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Not allowed to work with your SAP cloud CRM in a café?

No problem here is how you restrict access to your private network.

The new cloud era is one of the best things that could have happened for those people, who like to work wherever they are, and at any point in time. Simply open your device, login with your cloud application and start earning money. SAP’s C4/Hana suite, which is a native cloud solution, is no different.

However this might stress out your IT department, and even regulatory agencies, a bit, because you can now use just any random device to access sensitive data in unmanaged and potentially unsecure environments.

Quick reminder: Your IT colleagues take care of your computers, update cycles, the network you access it from, anti-virus software and many more to make sure you and your customer data are safe. These safety barriers no longer work if you access your SAP Cloud for Customer (C4C) system from your friend’s Android smartphone without a VPN. And if that phone is made by an Asian telecom provider some countries will call the secret services right away 😉

“Sorry, but we cannot use the public cloud systems for that matter” your CTO might say.

So how do you restrict access to public cloud SAP C4/Hana systems to your private network?

One effective way of circumventing the problem is to implement a so called corporate identity provider (IdP). This corporate IdP can only be accessed from within your network. That shuts out everyone outside of your IT perimeter. They see the login screen but cannot get past it.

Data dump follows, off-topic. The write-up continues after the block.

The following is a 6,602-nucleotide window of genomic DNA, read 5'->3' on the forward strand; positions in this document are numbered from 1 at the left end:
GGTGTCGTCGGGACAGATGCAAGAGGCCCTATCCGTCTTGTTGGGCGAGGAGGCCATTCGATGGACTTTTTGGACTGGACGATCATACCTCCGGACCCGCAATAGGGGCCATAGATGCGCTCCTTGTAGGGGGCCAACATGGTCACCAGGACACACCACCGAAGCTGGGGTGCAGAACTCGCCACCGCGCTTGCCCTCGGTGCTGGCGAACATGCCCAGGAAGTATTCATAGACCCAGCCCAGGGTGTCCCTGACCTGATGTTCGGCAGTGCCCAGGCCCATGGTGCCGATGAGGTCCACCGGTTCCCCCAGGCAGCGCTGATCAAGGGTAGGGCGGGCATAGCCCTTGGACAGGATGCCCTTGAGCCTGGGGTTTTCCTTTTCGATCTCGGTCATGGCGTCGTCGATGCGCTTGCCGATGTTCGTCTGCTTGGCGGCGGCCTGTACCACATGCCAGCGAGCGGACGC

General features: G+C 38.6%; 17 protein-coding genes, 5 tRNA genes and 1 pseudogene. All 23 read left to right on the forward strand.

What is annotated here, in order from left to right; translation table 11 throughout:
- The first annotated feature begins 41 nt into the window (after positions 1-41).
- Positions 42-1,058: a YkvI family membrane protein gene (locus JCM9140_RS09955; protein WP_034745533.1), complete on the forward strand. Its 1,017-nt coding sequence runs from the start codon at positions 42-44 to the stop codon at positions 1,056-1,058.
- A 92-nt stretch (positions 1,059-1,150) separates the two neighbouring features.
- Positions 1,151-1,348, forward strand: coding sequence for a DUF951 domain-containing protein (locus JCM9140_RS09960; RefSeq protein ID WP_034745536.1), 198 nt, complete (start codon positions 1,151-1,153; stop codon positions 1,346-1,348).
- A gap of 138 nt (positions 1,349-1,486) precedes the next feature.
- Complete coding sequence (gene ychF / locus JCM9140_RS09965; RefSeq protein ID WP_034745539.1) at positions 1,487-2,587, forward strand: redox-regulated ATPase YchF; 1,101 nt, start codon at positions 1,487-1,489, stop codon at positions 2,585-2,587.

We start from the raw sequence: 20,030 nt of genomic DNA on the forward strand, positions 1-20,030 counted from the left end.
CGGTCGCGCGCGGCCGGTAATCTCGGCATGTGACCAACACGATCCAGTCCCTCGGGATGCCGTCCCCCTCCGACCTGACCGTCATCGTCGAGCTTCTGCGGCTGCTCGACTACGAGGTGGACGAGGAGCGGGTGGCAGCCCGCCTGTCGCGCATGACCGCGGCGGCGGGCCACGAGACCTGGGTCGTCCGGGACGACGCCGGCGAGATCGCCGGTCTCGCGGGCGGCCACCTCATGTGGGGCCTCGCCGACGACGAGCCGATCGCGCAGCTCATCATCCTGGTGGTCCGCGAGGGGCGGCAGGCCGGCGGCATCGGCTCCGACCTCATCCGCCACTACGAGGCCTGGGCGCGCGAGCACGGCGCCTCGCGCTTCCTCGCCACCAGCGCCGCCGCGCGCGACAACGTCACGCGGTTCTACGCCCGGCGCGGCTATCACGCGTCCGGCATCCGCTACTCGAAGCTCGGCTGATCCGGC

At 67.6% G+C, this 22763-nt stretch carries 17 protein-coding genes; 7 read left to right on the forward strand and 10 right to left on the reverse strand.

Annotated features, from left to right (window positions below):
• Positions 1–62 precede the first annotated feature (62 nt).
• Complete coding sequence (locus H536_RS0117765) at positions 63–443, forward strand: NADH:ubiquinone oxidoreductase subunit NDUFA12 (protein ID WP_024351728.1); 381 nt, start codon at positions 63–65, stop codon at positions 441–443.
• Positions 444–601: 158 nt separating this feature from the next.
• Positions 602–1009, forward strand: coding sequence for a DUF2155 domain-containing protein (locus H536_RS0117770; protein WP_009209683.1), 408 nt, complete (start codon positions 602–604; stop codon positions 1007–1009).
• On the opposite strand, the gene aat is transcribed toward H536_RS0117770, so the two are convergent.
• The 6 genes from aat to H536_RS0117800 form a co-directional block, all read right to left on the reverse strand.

In today’s blog I will describe the setup with typical SAP cloud products: Marketing Cloud, C4C and SAP Identity Authentication Service (IAS) for SingleSignOn in between C4C and Marketing Cloud.

Fig1. SAP IAS is at the heart of securing your public cloud access

Your initial Cloud login, no matter if Marketing Cloud or C4C or whatever, goes through SAP IAS. You can configure IAS to use different IdPs for login depending on user attributes such as email domain, user group or IP-Address range for instance. The diagram above shows the mechanism that kicks in for users that are supposed to login only from your corporate network.

IAS recognize that it needs to redirect the login request to your corporate Identity Provider. And this particular redirect can only succeed from within your corporate network, hence it is not reachable from the internet. Et voila you just limited cloud access for that group of users to your internal network. Let’s have a look at some of the settings in more detail.

IAS provides the means for flexible authentication

So far IAS only supports corporate Identity Providers with SAML authentication. You establish trust by importing the SAML metadata xml vice-versa in IAS and your corporate IdP. You can find the metadata.xml of your IAS tenant under Application & Resources -> Tenant Settings -> SAML 2.0 Configuration -> Download Metadata File.

Fig.2 Screenshot from Identity Provider Screen on SAP IAS

We recommend that you implement authentication rules for each cloud application. You can assign rules to all available IdPs including your corporate one. That way you can create a very flexible rule set that limits the majority of your workforce to your internal private network but still allows that fancy marketing agency to access your marketing cloud tenant from their site.

Fig.3 Screenshot from Application Setup Screen on SAP IAS

In the example above users from the email-domain “convista.com” are routed to either the corporate IdP or the default IAS upon login depending on their user type.

Find some more info on SAP IAS and corporate IdP here:

Final Words

I showed you how you can limit access to your public cloud to your private network and where to find further instructions regarding SAP Identity Authentication Service. Furthermore, I have described how, at the same time, you can still give access to third parties outside of your network.

As always feel free to leave or ask lots of follow-up questions.

Best Regards

Martin

 

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